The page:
.
chicago manual of styleImproperly installed commas can wreak havoc in a paragraph. This is because they are punctuation: “…the act or practice of inserting standardized marks or signs in written matter to clarify the meaning (of a sentence.)” (quoted from Google)
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Commas are there to separate clauses and to make sentences understandable. Consistently used according to the accepted rules, commas make it so that every English-speaking reader understands what you have written. We don’t put them in to indicate to the reader where we pause or take a breatheveryone pauses and breathes differently and what makes sense to you will not make sense to someone else.
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These are the same rules for everyone, which make our work understandable in Brisbane, Houston, London, Hong Kong or Seattle. But the rules in the Chicago Manual of Style (my go-to manual) are often ambiguously phrased and are hard to remember. SO, when checking on simple points, I love this website for a quick list of comma dos: Your Dictionary: Comma Rules
 .
Dialect and local sayings play a huge part in contemporary work–sometimes I get a piece that was written by a UK author.  Perhaps it is an Urban Fantasy and it will have all sorts of words I have never heard of: again, I go to Your Dictionary: Common UK Expressions. This  is also a problem with American dialects and local slangs–the internet is my friend! Texas-talk is “a whole nuther thang” and sometimes more difficult to follow than Cockney EnglishHowdy Get Rowdy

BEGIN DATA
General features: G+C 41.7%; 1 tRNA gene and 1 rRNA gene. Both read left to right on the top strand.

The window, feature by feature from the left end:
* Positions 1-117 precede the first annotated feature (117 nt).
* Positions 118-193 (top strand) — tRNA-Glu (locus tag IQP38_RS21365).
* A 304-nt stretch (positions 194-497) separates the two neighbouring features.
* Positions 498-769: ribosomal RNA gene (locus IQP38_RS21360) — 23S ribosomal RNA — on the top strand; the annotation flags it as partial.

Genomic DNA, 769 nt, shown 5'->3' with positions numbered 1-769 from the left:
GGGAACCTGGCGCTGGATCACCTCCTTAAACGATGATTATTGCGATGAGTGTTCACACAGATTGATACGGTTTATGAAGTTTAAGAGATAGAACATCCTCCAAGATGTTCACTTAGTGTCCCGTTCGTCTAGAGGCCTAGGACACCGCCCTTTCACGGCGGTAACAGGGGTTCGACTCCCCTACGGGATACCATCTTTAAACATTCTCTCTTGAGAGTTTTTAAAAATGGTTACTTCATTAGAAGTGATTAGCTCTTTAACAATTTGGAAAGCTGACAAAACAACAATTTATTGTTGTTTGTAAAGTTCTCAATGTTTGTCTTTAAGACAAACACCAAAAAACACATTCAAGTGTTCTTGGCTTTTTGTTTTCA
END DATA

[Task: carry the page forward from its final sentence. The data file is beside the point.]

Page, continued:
.
It is an editor’s job to do a certain amount of research whenever a question arises in the manuscript to ensure his comments will help the author clarify ambiguous and hard-to-understand areas. Having fun surfing the internet looking up obscure and interesting facts is just one of the perks!
.
keep-calm-and-say-you-fool-you-damn-fool

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Clauses and Pauses

commaCommas–those mysterious, curving morsels of punctuation designed to contain clauses, but which, when used  irresponsibly, wreak havoc in the ordinary life of the author.

According to the wonderful website, Get it Write, there are two specific situations that call for the use of a comma before the word and:

The first instance is created when there are  three or more items in a series. This mark of punctuation is called the serial comma which I covered in a post called Comatose Ambiguity, (see link here)

“The second situation occurs when “and” is being used to coordinate two independent clauses. An independent clause—also known as a main clause—is a group of words that has a subject and a verb and can stand alone as a sentence. In the following example, the independent clauses are in brackets:

  • [Miguel took piano lessons for sixteen years], and [today he is an accomplished performer].

“The use of the comma would also apply when any of the seven coordinating conjunctions (and, but, or, nor, for, so, yet) join two independent clauses.